Linking DNA methylation to Aspirin use and breast cancer survival

Cristina Ferrario

Aspirine macro shot CC2.0 Sauligno Wikimedia Commons

In women diagnosed with first primary breast cancer (BC), a closer look to epigenetic might be the “ace in the hole” to better understand the link between Aspirin use and prognosis and to refine patients stratification and risk-reducing strategies. Findings from a study recently published in Cancer suggest that the global and tissue-specific DNA methylation patterns account, at least in part, for the differences in the association between mortality rates and pre-diagnosis Aspirin use in this population. As reported in the paper, several studies have shown a role for Aspirin in reducing the risk of developing BC, while other analyses reported no association between Aspirin use and mortality after BC diagnosis.

Aspirine macro shot CC2.0 Sauligno Wikimedia Commons

“The underlying biological mechanisms and epidemiological findings on Aspirin use in relation to prognosis and mortality after BC are limited and inconsistent” said the authors, led by the Tengteng Wang, University of North Carolina, Chapel Hill (USA). “BC progression is most likely a multifactorial condition involving complex interactions among genetic/epigenetic and estrogen-related and inflammation-related factors” they added, underlying that from a biological point of view it’s plausible that Aspirin works together with some chemical changes to the DNA structure (the so-called epigenetic, including DNA methylation) to influence the prognosis in BC patients.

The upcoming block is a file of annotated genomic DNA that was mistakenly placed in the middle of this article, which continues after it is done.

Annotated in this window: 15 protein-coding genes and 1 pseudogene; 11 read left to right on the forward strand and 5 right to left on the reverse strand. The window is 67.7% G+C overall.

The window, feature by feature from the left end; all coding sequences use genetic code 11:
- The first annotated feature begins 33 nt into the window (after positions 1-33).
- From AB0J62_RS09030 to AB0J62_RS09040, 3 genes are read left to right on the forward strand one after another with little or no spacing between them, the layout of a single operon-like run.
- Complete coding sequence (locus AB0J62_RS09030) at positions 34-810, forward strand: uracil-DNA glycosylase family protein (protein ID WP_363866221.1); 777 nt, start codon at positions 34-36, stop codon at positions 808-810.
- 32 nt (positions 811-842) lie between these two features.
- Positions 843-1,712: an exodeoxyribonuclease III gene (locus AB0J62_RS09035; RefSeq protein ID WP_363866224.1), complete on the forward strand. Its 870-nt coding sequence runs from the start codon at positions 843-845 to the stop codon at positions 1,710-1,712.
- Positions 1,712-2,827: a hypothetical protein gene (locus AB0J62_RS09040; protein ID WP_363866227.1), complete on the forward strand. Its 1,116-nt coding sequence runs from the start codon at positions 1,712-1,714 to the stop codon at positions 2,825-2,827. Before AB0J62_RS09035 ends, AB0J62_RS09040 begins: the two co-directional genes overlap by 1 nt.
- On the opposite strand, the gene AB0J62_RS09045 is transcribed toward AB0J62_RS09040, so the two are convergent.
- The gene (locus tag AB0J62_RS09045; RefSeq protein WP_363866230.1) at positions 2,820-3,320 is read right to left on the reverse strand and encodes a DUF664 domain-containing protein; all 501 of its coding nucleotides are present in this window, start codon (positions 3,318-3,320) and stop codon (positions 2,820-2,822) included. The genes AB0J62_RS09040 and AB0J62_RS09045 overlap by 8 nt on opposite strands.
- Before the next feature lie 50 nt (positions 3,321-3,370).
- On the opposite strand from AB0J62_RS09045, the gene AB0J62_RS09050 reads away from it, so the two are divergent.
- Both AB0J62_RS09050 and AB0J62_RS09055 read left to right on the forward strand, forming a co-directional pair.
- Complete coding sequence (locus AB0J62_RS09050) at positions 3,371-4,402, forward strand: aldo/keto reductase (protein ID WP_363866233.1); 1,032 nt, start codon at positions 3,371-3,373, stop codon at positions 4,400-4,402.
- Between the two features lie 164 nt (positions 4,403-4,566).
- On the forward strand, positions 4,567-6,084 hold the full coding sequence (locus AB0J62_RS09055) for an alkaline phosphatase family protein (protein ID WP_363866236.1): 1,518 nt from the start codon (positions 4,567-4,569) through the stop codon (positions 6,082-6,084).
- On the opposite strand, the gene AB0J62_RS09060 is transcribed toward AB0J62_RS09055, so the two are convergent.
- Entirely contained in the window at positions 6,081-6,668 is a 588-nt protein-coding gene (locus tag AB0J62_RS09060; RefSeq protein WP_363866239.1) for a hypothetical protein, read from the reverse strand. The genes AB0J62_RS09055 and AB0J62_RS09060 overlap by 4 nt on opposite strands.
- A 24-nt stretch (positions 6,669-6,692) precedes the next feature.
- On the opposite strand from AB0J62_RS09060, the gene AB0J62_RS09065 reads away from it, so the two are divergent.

To test their hypothesis, Wang and colleagues analysed data from 1,266 women with BC and followed up for mortality. For the participants, the promoter methylation status of 13 BC-related genes including BRCA1 and the progesterone receptor (PR) – was measured, together with the global methylation in peripheral blood. Results showed that all-cause mortality increased by 67% among Aspirin users (defined as women who had used medications containing Aspirin at least once a week for 6 months or longer before BC diagnosis) who harboured a methylated promoter of BRCA1, while the increase was not observed in those with unmethylated promoter of that same gene. On the other hand, Aspirin users with unmethylated promoters of BRCA1 and PR and global hypermethylation showed a decrease in BC specific mortality. “Future research…should include a larger sample size to allow the examination of patterns of aspirin use and an enlarged panel of genes to explore the role of genetic predisposition in driving overall genetic instability on survival after BC diagnosis” authors concluded. “Studies like that by Wang et al suggest the time is right to advance cancer research using epigenetics as a promising tool to support novel discoveries and clinical advancement” Kristen M.C. Malecki, University of Wisconsin, Madison (USA), wrote in a related editorial.

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